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Field and Potential

  1. Sep 3, 2003 #1


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    Can someone give me a detailed but simple introduction of Field and Potential....

    Electric Field and Electric Potential Please?
    How they are related and stuff...

    Gauss' Law and Coulomb's Law...
  2. jcsd
  3. Sep 3, 2003 #2


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    I mean how to use Gauss' Law to derive Coulomb's Law from the point charge
  4. Sep 3, 2003 #3


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    Gauss' Law gives you the Electric field (in symmetric cases). If you perform Gauss' around a point charge you get the electric field. qE=F. So multiplying by the second charge gets your Coulomb's force law.
  5. Sep 3, 2003 #4
    Take a flat surface area (A) which a UNIFORM electric field (E) passes through. The amount of electric flux (the number of electric field lines if you like) that pass through this area is simply E*A. This is only for UNIFORM electric fields!!! For non-UNIFORM electric fields you have to integrate! And this is called Gauss' Law. Here is how it works...

    Take any surface area (A) and any electric field (E). We divide up the area into tiny little areas dA which are almost infinitely small. This way we can treat each one like little flat pieces. The electric field, which does not have to be uniform, can now be considered uniform over our tiny area. Now the electric flux equals the summation of all the E's and the A's. So Electric flux = integral of E dot dA. Where the dot is the dot product. I assume you know this and how to integrate.

    With Gauss' Law we tend to integrate over a closed surface. Let me explain a little more about this.

    Take a point charge anywhere in space. We want to know the electric flux around that point (ie. the intensity of the electric field caused by that charge). Gauss' Law says that we can surround that charge with an imaginary surface (A Gaussian Surface as it is often called). This surface MUST have symmetry if you want easy calculations (...like a sphere, cylinder or flat plane), of course you could take any surface. Now take the point charge and surround it with an imaginary sphere shell with zero thickness. Because of the symmetry we know that the electric flux coming out of the point charge must be equal to the electric flux passing through our shell. If you don't believe this draw a dot surrounded by a circle and draw lines directed radially outward from the dot. See how every line passes at some point through the circle! This is exactly what Gauss' Law states!

    If we center our sphere on the point, E must have the same intensity everywhere on the surface and we know that E is parallel to dA.

    Notice here that I have written the area as a vector. This is because in algebra, every flat plane can be defined by its normal vector (ie. a vector that is perpendicular to its surface). With our Gaussian sphere, we can divide it up into tiny little areas which are all flat. Take any one of these and its normal vector points radially outward just like the electric field lines emmanating from the point charge. This is why they are parallel.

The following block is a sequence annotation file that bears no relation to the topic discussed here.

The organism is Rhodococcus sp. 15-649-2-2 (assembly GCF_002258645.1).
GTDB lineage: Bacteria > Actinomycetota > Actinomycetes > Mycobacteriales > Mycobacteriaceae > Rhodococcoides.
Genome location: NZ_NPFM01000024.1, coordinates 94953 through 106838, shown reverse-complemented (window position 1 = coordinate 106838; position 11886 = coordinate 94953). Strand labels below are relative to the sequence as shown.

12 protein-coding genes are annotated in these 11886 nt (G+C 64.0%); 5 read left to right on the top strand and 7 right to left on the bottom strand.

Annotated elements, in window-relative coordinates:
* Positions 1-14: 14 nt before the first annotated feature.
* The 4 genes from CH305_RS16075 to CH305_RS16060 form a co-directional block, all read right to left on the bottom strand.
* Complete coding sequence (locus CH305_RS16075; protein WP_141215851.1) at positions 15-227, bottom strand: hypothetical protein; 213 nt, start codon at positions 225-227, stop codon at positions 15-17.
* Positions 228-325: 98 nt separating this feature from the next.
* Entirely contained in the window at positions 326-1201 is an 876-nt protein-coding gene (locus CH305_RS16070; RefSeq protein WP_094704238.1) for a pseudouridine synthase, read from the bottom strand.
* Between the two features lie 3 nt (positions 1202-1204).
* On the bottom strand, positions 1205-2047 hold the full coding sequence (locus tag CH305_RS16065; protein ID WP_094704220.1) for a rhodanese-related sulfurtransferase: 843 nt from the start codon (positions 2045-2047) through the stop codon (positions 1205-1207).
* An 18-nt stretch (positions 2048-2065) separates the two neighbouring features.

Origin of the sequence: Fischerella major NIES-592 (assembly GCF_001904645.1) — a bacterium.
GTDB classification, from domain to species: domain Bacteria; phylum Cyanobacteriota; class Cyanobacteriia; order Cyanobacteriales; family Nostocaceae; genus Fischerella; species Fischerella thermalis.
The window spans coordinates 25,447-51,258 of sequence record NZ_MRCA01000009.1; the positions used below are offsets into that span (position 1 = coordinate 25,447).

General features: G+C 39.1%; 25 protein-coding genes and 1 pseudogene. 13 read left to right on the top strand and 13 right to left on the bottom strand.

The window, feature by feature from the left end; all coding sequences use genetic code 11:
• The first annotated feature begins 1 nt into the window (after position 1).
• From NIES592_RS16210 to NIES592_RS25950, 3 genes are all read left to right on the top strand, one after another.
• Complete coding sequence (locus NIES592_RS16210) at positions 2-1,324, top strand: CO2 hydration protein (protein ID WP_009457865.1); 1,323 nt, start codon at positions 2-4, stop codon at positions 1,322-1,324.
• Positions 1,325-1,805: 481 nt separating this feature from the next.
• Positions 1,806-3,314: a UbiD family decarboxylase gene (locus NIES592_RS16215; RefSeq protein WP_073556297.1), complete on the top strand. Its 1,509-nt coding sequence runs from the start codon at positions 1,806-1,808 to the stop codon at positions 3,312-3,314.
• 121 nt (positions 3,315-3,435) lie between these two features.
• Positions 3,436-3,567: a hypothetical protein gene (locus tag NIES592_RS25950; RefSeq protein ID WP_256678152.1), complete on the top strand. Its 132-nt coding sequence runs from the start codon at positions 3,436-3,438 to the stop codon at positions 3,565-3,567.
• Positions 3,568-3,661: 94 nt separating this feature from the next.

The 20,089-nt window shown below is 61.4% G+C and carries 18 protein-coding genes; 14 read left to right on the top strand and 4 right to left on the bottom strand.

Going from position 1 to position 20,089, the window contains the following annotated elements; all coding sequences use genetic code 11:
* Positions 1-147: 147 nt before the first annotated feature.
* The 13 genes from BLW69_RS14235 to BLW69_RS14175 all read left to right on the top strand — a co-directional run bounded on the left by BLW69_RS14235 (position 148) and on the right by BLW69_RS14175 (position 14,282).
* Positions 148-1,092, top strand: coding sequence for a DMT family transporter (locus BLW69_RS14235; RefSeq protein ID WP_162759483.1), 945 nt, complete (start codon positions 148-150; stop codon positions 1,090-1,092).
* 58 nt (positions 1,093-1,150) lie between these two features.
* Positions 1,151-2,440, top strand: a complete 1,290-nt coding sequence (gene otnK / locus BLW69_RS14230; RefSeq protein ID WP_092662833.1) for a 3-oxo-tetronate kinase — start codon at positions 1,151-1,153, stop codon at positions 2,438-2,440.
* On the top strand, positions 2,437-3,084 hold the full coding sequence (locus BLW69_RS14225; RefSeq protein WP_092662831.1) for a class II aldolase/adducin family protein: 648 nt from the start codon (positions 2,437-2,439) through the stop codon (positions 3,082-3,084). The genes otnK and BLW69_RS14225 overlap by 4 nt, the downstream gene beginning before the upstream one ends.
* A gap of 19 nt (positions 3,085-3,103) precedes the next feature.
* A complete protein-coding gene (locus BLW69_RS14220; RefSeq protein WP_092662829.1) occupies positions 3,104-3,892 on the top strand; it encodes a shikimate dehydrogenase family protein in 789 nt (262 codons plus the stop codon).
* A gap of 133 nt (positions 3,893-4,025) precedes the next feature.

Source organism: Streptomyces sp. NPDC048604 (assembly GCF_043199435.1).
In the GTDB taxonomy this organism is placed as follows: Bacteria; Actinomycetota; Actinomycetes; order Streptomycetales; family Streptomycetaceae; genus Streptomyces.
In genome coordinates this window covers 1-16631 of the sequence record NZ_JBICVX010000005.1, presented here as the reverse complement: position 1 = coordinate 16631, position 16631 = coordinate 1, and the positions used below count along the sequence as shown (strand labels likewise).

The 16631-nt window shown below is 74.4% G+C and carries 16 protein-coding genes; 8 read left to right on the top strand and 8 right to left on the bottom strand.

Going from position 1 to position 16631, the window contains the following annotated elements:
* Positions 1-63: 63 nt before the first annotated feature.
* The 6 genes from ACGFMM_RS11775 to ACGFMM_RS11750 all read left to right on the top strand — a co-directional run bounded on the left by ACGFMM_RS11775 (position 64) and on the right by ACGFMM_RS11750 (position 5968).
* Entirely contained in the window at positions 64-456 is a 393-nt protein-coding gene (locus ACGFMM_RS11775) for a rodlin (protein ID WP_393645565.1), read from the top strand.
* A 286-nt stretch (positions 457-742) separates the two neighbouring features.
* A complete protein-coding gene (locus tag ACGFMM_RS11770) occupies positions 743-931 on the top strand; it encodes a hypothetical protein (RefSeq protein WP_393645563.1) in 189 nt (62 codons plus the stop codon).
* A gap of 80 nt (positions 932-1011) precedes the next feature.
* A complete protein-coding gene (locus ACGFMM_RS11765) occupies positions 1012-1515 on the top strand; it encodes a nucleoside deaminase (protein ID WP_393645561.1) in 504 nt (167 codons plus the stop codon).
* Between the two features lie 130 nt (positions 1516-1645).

integral(E .dA) = integral(EdA) = E integral(dA)

    We took the E outside of the integral because it becomes constant because it is the same at all points on the surface.

    The integral of dA is simply the sum of all the tiny areas which is equal to the surface area of a sphere.

    = E(4*pi*r^2)

    Gauss' Law states that the if you perform a closed integral on E .dA then it equals the charge enclosed by the Gaussian surface. (we just did that with a sphere and point charge). However electric flow through space does not go unimpeded hence we introduce a new constant which depends on the medium which the electric field penetrates. Epsilon-naught (e0) which is the permittivity of free space.

    So E(4*pi*r^2) = Q/epsilon-naught. Solve for E...

    E = Q/(4*pi*epsilon0*r^2).

    Notice the 1/r^2 factor?? This makes sense because the electric field obeys the inverse proportionality rule.

    Plus this is where Coulomb's Law comes from!!!!!

    Remember F = k(q1q2/r^2) (Coulombs Law)

    Well E = F/q right!?

    So E = [k(q1q2/r^2)]/q = k(Q/r^2) (cancel one of the q's)

    We know k is a proportionality constant and is equal to 1/(4*pi*epsilon0)

    So E = Q/(4*pi*epsilon0*r^2). Just like above.

    This is equal because Coulomb's law ONLY deals with point charges.

    However we could easily perform Gauss' Law on any surface like a metal conducting ball! How could we have done this using Coulomb's Law!?!?! Impossible. But with Gauss it is simple! Watch...

    Take an conducting sphere which has charge Q distributed evenly throughout. It has a radius of r. We can determine the electric field by performing a closed integral around the ball!

    integral(E . dA) = E(4*pi*r^2) = Q/epsilon0 (just like above!!)

    This result is the same as a point charge because Gauss' Law thinks the sphere is just an enlarged version of the point charge.

    Lets do a long conducting wire!

    We can calculate the electric field somewhere near the long wire (make sure it is far from the ends as possible). This time we are going to construct a cylindrical Gaussian surface so that it symmetrically encloses the wire!


    integral(E . dA) = E(2*pi*r*l) (No need to include the surface areas of the ends of the cylinder because no electric flux exists through it (they are perpendicular!)).

    Well that is all I can say about Gauss and Coulomb. But what about Potential?
    Last edited: Sep 3, 2003
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